How To Build A Wine Decanter Drying Stand With Clothes Hangers and a Wood Block
Given their odd shape, and difficulty accessing the bottom part below the skinny neck, I’ve tried many creative ways to effectively dry wine decanters but I end up either with water spots or stains I can’t clean and more often than not, a broken or chipped decanter as I get creative trying to position it on the kitchen counter at an angle that allows all the water to drip out and evaporate.
I’ve broken my last two wine decanters while trying to dry them out so I began looking for a simple and inexpensive way to get the job done. Here’s what I came up with.
This is a super simple 10 minute DIY project that offers an easy way to create a decanter drying stand using materials you may already have around the house. So cost is virtually free.
What you need:
- A wooden block. A small piece of wood at least an inch or so thick on one side. I used 2X4 scraps that work perfectly, but really any piece of wood will work. It should be at least 6-8 inches on each side for stability though (more or less depending on the size and weight of the decanter
- Wire clothes hangers. The cheap ones you get from the laundromat. I used three for my decanter, but four would add more support for a larger decanter.
- Glue. This is optional but a little glue will help hold your drying stand together better.
The tools you will need are pretty basic as well.
- Wire snips, or some other way to cut the wire hanger.
- Drill with a 3/32 bit
- Tape Measure
Measure the height of your decanter from the inside, noting the measurement at the highest point. From that measurement, add two inches. In my example here, the top of the decanter was 9.5 inches so I used 11.5 (rounded up to 12 actually just to be safe)
Using wire snips, cut each of the clothes hangers along the flat side to the length you determined in Step 1.
When you’re finished, line them up and check that they are approximately all the same length. It’s not crucial they’re exact (because you can fix that later), but they should be close.
Gauge the approximate diameter of the inside of the decanter at it’s tightest spot. In the case of my decanter that you see here, I was able to put two fingers in the hole, which I was able to translate to the wood block. Decanters will vary, but you want to draw a circle in the middle of the wood black that matches the approximate diameter of the smallest part of the decanter’s neck.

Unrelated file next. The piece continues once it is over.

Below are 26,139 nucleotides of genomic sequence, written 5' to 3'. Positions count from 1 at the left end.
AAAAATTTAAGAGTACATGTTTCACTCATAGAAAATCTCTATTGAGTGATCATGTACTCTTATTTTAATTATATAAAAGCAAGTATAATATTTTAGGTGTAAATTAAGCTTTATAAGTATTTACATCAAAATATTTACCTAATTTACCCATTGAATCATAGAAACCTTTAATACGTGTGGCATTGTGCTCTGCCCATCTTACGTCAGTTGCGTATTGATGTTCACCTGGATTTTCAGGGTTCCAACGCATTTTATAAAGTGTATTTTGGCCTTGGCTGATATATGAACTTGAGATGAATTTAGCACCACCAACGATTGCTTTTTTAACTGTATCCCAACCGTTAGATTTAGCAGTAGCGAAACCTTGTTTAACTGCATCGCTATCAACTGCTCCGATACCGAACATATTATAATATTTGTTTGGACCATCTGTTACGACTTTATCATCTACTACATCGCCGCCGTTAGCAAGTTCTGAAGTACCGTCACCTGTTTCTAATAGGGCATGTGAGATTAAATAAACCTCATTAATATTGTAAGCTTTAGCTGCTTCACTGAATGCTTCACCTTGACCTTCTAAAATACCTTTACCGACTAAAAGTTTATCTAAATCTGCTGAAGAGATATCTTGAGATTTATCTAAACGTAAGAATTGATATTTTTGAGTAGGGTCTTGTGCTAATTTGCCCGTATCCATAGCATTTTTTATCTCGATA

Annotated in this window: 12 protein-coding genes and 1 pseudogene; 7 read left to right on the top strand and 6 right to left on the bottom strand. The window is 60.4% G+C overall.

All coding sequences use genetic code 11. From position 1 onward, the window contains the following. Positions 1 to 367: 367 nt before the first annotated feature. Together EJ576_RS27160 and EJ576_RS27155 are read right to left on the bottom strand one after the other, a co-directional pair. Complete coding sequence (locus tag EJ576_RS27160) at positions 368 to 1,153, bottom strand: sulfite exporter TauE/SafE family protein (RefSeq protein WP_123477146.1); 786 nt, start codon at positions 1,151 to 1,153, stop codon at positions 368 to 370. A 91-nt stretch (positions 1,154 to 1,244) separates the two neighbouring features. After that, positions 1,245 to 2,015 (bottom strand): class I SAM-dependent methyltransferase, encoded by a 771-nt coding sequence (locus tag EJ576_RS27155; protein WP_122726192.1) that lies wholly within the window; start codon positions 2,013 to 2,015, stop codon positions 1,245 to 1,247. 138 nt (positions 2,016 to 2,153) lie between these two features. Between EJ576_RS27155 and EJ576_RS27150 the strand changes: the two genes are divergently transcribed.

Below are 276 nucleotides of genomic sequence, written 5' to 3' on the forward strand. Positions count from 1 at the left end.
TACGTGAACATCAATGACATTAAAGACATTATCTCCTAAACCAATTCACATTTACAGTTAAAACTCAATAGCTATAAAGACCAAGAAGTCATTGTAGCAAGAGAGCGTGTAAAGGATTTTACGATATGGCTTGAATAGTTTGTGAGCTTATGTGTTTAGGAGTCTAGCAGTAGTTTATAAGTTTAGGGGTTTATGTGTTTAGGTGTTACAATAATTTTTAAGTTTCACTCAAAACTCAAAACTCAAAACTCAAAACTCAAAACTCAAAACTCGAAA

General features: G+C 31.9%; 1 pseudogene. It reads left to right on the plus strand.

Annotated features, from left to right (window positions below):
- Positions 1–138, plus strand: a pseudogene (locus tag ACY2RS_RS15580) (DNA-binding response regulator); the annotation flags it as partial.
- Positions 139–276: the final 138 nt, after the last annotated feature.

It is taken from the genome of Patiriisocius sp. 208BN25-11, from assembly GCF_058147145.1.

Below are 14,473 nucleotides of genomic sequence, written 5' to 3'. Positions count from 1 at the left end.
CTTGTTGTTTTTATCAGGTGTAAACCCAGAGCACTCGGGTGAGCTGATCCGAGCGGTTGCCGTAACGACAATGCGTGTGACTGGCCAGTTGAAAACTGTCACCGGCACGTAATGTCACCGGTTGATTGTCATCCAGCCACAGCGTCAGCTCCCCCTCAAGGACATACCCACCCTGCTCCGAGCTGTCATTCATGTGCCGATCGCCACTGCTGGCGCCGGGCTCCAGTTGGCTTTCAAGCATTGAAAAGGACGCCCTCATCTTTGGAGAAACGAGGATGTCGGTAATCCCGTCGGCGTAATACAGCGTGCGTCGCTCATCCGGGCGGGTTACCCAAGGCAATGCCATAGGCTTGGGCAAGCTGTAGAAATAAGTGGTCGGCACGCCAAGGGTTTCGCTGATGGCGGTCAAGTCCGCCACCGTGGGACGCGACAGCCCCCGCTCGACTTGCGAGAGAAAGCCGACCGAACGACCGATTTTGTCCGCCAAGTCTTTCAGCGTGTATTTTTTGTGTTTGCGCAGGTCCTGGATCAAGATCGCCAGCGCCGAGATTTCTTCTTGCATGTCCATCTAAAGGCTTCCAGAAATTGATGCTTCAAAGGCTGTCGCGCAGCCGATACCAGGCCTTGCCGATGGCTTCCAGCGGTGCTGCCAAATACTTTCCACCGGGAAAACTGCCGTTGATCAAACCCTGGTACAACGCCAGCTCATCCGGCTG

Then divide the circle into three even segments, essentially marking 12, 4 and 8 if the circle was the face of a clock as you see pictured here.
Using a 3/32 drill bit (which i found worked for my hangers but it’s possible your hangers might be slightly wider or thinner, you want a tight fit here), drill each marked hole at a slight angle. Try to be consistent in your angle, and drill down no more than 3/4″ or 1 inch to allow your decanter about 1″ at the bottom when it’s on the rack.
Put a tiny drop of glue inside each hole and place your hangers in the holes. It should look like what you see here.
Now at this point you can get super fancy, and put a sponge down on the wood to catch water that might drip off the decanter. You can also use a towel and push the hangers through the towel or sponge to secure it to the top of the wood block. But when I wash my decanter, I let most of the water drip out before I put on the stand, so very little actually falls on the wood, and what water does remain after drying I just tilt the stand to the side over the sink and wipe off the excess water.
To dry your decanter, simply pull the three wires together in the middle and slide the decanter right on top of them. The pressure from the angle of the wires should hold the decanter firmly upright and in place.
There is a little wiggle room here if you need to make some adjustments. First off, make sure that your wires are all the same length when you pull them together. If they are not, you can shorten the longer ones to unify them, although most of the strength for holding up the decanter will come from the pressure of the wines pushing out versus the three wire tips balancing it.
Next you can use a pair of pliers to bend the very tops of the wires to help “catch” the bottom of the decanter. To this extent the decanter is resting on the sides of the bent wires, versus the tips. I didn’t need to do this as my decanter held very sturdy, but I was ready to make the adjustments if I needed more strength.
Lastly, play with the wires themselves. They will bend very easily, and if you’re not getting a tight enough fit to support the decanter, try bending them back to create more force, or consider adding a fourth wire if you only used three as I did here.
And that’s it. You should be off and running. I literally built this in 10 minutes, and you can do. It’s a simple DIY project that will impress your wine friends next time they come over. Plus it allows you to save some money, on a wine decanter drying stand you would buy otherwise, or on broken or chipped decanters. So use that money to enjoy some nice bottles.
Do you have any tips for drying your wine decanter? Let us know in the comments below.